Too late for the show, perhaps, but not for Barbra. By the time she strode into the St. James Theatre, it was with an air of supreme confidence. It hadn’t been just her voice the critics had applauded, but her acting: Variety thought Barbra had shown “excellent flair for dropping a dour blackout gag.” Now, with that same sort of flair, she sauntered up onto the St. James stage, playing the part of the eccentric kid, a role that had worked so well for her on PM East, a persona Don Softness, her shrewd new publicist, had encouraged. It was shtick that bordered on being disrespectful—the well-executed slip of her music, for example, or her demand for a chair—but it never quite crossed that line. Instead, it was funny. Different. It got the men in power to sit up and pay attention. Now all that was left for Barbra to do was sing. And that, of course, was the easy part.

The timing couldn’t have been better. Barbra was set to open at the Blue Angel that night, so her voice was in top form. She was also fortunate that Peter Daniels had moved over to the Angel from the Bon Soir; he’d helped Barbra expand her repertoire. So she could have chosen to sing any number of songs for her audition. She went with the broadly comic “Value,” which had been such a success for her in Harry Stoones. “Call me a schlemiel, call me a brain with a missing wheel . . .” Both Laurents and Weidman found the song delightful, and burst into applause when Barbra was done. When Laurents asked if she had a ballad, Barbra briskly replied that she’d sing “Have I Stayed Too Long at the Fair?”—which they all knew and approved of. Halfway through the song, as they all sat silently listening, Harold Rome leaned over his seat and whispered to Laurents, “Geez, she’s really something, isn’t she?”

She was. Laurents agreed Barbra was something special, but Miss Marmelstein was supposed to be fifty years old, and this kid would barely be twenty by the time the show opened. Still, she was good—very good—with exactly the kind of “Jewish sensibility” the show needed—which, no doubt, Barbra had been counting on. What’s in It for Me? was a show where her Jewishness would be an asset, not a liability. Without that cultural flavor, the show lost everything, a fact Laurents understood very well. Back in 1951, Twentieth Century-Fox had turned Weidman’s novel into a movie, keeping the original title, I Can Get It for You Wholesale, but practically nothing else. Harry Bogen was turned into Harriet Boyd in a star vehicle for the titian-haired, Irish-Swedish Susan Hayward. The film was a flop. This new version, Laurents knew, had to retain its gritty, urban, ethnic identity, and for this, Barbra Streisand fit perfectly.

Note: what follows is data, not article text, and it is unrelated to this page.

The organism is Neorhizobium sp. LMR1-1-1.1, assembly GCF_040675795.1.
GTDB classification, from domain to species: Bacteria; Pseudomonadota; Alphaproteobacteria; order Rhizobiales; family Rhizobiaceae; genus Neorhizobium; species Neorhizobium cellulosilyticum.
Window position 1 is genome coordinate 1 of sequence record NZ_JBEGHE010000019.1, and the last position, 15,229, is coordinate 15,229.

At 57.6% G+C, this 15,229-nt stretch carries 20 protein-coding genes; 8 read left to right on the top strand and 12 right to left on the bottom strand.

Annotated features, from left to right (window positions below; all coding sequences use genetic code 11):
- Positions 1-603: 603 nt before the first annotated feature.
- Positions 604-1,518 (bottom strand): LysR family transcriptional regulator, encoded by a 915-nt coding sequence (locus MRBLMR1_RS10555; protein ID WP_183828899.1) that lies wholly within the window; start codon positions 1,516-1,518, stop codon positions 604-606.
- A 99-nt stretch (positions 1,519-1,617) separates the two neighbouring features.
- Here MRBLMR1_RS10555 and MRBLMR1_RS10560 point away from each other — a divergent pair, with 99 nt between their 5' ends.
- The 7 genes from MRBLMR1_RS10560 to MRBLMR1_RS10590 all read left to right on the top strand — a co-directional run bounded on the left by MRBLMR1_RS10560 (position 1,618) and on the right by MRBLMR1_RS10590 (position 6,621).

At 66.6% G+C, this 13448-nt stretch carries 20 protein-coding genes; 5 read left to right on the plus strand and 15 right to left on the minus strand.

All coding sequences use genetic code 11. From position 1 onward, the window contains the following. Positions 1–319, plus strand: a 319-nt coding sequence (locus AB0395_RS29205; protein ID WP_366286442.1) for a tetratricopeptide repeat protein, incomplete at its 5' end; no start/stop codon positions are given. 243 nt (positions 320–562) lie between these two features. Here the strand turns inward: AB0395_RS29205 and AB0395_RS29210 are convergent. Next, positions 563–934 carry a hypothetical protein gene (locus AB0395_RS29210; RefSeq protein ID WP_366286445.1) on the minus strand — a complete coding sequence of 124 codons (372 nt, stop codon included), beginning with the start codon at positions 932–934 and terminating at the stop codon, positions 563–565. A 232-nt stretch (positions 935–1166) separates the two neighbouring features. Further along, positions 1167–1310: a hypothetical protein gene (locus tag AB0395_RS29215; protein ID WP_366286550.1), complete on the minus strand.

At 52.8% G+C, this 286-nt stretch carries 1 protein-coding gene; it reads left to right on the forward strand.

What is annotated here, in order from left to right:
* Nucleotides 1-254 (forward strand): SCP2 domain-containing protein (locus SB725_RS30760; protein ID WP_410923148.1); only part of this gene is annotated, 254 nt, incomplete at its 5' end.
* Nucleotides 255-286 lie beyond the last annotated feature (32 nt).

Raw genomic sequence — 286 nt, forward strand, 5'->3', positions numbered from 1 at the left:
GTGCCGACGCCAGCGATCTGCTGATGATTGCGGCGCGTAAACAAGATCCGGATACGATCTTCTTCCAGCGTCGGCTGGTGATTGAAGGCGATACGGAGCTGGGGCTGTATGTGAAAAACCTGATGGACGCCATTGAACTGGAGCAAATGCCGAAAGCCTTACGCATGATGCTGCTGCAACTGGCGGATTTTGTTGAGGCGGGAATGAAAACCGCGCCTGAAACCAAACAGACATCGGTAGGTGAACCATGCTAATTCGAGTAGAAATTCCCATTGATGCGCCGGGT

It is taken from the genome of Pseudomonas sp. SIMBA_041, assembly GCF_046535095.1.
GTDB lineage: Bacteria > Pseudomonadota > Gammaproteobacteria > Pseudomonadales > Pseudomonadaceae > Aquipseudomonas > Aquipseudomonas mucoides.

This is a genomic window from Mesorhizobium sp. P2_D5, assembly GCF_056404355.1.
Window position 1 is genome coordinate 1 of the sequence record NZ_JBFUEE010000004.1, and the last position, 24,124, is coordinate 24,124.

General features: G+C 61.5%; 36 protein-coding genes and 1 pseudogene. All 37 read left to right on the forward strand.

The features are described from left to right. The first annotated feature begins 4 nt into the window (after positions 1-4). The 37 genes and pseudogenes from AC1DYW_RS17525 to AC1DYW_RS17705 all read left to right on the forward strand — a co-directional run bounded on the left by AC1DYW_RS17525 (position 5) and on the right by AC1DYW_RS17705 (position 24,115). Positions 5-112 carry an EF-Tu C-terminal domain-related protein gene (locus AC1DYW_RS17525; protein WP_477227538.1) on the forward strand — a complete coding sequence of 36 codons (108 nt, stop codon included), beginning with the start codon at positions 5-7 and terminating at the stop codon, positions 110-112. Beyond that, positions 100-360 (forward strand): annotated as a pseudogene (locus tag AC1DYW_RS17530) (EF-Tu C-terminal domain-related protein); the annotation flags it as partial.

Still, he also knew that she wasn’t what Merrick had in mind for the part, so for the moment he just thanked her and said they might call her back. That was enough for Barbra. She hadn’t been rejected out of hand; she still had a chance. She left the stage in a bubbly, effusive mood, inviting everyone to come see her at the Blue Angel. And call her, yes, please, call her! She finally had a phone number all her own, she told everyone, and she sang it out with exuberance.

Everyone laughed. It was the perfect shtick with which to end her audition. Laurents made sure to write her number down, while several rows behind him in the theater, someone else did so as well.


Later that evening, leaving her sublet on West Eighteenth Street to head uptown to the Blue Angel, Barbra heard her telephone ring.

She picked up and heard a male voice.

“You said you wanted to get calls, so I called,” the man said. “You were brilliant.”

It was Elliott Gould. The big, gangly lead from What’s in It for Me? Barbra thanked him, and that was the extent of their conversation. She hung up the phone and told Terry Leong what had just happened. Gould was the star of the show; maybe he made such courtesy calls to everyone who auditioned. But Terry told her that wasn’t likely. The guy would be on the phone all night if that were the case.

At the audition, Barbra had barely noticed Gould. There’d been no real feeling about him one way or the other. Gould wasn’t really Barbra’s type, which tended toward more handsome, polished men. Gould was, instead, long-limbed and lantern-jawed, with a nose that some likened to a large dill pickle. But he had called her. He had called her and told her that she was brilliant. It left an impression. How could it not? It made her, friends said, curious, at the very least, to see Gould again.


The Blue Angel, with its long, rectangular shape and oddly quilted walls, left more than one performer struck by its resemblance to a coffin—an ironic analogy for a place known for giving birth to cabaret stars. From the Angel’s tiny stage the likes of Felicia Sanders, Harry Belafonte, Eartha Kitt, and Dorothy Loudon had dazzled audiences for nearly two decades. Now in the second week of her run, Barbra stepped into the spotlight dressed in a pink gingham sleeveless dress with a sequined jumper-style bodice—hardly the image of a traditional nightclub singer, but very much the mod, stylish icon Bob had been endeavoring so hard to create—and smiled at the faces in the crowd, many of whom were familiar to her this night.

For one, there was Lorraine Gordon, whose husband, Max, had helped Barbra land the gig. Lorraine had also involved Barbra in her political cause, the antinuclear group Women Strike for Peace. Mostly oblivious to politics until this point, Barbra had been suddenly inspired by Lorraine’s passion, and she had accompanied her to rallies and helped her pass out leaflets on the street condemning the U.S.-Soviet arms race.